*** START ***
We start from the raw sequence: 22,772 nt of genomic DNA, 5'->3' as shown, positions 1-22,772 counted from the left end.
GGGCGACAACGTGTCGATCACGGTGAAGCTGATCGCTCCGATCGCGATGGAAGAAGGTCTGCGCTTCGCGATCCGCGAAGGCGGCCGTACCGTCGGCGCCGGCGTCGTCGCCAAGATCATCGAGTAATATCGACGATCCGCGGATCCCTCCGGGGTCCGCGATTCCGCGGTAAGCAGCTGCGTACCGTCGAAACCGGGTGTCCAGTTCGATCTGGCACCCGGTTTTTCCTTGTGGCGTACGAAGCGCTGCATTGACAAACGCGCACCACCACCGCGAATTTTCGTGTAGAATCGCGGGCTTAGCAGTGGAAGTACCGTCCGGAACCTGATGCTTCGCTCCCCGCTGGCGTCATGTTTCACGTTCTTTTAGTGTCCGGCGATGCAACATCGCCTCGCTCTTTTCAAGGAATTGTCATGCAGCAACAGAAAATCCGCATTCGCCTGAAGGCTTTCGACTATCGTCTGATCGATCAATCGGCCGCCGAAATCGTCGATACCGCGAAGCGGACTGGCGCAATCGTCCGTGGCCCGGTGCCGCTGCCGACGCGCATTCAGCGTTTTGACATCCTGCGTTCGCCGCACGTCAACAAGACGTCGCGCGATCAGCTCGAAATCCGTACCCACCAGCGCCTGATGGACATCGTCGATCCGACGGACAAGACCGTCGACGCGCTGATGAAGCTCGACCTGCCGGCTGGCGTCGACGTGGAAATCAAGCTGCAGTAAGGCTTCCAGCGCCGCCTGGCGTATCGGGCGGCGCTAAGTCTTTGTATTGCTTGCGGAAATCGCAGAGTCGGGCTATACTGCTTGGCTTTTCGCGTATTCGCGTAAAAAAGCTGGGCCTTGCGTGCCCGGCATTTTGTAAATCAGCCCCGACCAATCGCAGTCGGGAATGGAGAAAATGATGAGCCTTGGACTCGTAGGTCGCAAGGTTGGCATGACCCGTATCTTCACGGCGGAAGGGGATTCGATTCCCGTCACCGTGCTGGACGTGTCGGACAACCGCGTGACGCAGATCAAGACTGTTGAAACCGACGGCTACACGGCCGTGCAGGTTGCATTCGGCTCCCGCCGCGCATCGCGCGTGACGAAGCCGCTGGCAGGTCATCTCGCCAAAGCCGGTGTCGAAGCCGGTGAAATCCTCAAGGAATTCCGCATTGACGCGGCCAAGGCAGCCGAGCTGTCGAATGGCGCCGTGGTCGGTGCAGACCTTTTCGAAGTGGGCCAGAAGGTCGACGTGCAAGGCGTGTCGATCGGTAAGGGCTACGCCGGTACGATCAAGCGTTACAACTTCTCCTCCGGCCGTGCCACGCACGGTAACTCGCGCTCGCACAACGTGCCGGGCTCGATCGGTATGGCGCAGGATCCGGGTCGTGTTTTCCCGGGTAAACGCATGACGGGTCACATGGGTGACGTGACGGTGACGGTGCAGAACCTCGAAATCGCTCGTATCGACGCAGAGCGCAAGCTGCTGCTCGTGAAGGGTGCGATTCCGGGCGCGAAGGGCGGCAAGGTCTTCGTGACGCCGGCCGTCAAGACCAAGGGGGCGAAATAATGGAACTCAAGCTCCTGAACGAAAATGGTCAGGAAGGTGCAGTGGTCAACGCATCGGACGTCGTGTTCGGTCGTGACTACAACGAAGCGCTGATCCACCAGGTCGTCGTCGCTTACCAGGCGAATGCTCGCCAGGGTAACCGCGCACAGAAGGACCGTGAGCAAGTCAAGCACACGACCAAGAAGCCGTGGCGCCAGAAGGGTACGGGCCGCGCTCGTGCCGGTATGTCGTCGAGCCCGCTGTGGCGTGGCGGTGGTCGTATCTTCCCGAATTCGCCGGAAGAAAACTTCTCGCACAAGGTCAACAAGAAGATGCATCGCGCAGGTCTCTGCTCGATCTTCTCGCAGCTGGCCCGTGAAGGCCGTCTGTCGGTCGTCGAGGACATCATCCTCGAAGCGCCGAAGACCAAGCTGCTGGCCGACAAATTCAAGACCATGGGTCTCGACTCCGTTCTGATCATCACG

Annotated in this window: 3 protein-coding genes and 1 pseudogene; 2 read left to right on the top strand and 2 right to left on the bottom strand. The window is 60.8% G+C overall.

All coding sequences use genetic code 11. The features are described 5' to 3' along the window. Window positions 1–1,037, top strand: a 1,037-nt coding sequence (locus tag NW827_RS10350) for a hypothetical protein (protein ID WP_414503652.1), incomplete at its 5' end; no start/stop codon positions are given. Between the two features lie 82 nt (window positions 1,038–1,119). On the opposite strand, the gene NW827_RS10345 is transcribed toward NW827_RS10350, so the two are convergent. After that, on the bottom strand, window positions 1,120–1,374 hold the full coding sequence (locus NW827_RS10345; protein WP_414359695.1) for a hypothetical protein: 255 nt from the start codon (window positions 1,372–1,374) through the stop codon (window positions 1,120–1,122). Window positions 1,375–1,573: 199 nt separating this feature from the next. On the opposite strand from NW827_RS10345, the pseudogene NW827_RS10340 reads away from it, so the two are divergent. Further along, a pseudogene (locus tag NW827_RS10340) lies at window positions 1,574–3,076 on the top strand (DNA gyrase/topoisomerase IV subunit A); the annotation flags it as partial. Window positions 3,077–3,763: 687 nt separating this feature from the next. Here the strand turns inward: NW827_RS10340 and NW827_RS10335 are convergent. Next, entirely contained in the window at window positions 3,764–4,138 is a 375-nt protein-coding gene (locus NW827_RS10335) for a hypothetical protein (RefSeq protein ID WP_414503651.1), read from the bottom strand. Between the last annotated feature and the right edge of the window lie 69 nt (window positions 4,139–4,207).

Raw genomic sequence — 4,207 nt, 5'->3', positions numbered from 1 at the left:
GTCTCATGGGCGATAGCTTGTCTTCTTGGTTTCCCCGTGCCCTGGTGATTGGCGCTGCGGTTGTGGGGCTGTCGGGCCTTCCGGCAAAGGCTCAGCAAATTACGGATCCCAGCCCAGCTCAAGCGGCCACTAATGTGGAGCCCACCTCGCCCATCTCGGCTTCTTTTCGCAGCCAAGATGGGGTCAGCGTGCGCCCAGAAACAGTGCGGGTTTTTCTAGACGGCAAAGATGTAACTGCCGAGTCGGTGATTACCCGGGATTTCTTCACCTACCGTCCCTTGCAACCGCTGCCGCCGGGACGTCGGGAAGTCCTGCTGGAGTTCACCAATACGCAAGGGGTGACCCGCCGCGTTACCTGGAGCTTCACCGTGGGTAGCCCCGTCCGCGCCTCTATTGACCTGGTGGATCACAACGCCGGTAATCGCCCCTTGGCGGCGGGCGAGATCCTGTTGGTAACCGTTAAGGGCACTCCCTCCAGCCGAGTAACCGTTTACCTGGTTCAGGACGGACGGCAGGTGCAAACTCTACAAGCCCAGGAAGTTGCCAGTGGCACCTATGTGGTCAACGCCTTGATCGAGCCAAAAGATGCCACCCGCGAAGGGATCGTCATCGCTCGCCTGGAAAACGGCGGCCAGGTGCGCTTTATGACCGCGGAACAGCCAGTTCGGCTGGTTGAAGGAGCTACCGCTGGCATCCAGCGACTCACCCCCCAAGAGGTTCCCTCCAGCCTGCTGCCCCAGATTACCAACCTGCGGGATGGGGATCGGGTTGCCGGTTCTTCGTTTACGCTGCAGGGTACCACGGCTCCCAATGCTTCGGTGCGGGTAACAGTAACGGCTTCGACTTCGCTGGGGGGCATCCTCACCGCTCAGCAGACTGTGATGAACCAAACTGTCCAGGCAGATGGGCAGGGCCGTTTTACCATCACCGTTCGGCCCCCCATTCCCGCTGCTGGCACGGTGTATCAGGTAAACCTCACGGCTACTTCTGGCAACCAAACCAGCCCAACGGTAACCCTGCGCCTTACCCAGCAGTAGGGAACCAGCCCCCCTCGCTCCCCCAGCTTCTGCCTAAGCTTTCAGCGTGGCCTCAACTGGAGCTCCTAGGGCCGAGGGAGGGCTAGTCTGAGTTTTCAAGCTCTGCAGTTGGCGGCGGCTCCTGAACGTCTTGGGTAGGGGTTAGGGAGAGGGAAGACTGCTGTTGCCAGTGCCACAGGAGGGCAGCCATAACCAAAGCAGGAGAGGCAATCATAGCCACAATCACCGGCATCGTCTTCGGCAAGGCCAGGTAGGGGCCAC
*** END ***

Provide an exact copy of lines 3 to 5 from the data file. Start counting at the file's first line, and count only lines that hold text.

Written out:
Annotated in this window: 3 protein-coding genes and 1 pseudogene; 2 read left to right on the top strand and 2 right to left on the bottom strand. The window is 60.8% G+C overall.

All coding sequences use genetic code 11. The features are described 5' to 3' along the window. Window positions 1–1,037, top strand: a 1,037-nt coding sequence (locus tag NW827_RS10350) for a hypothetical protein (protein ID WP_414503652.1), incomplete at its 5' end; no start/stop codon positions are given. Between the two features lie 82 nt (window positions 1,038–1,119). On the opposite strand, the gene NW827_RS10345 is transcribed toward NW827_RS10350, so the two are convergent. After that, on the bottom strand, window positions 1,120–1,374 hold the full coding sequence (locus NW827_RS10345; protein WP_414359695.1) for a hypothetical protein: 255 nt from the start codon (window positions 1,372–1,374) through the stop codon (window positions 1,120–1,122). Window positions 1,375–1,573: 199 nt separating this feature from the next. On the opposite strand from NW827_RS10345, the pseudogene NW827_RS10340 reads away from it, so the two are divergent. Further along, a pseudogene (locus tag NW827_RS10340) lies at window positions 1,574–3,076 on the top strand (DNA gyrase/topoisomerase IV subunit A); the annotation flags it as partial. Window positions 3,077–3,763: 687 nt separating this feature from the next. Here the strand turns inward: NW827_RS10340 and NW827_RS10335 are convergent. Next, entirely contained in the window at window positions 3,764–4,138 is a 375-nt protein-coding gene (locus NW827_RS10335) for a hypothetical protein (RefSeq protein ID WP_414503651.1), read from the bottom strand. Between the last annotated feature and the right edge of the window lie 69 nt (window positions 4,139–4,207).

Raw genomic sequence — 4,207 nt, 5'->3', positions numbered from 1 at the left: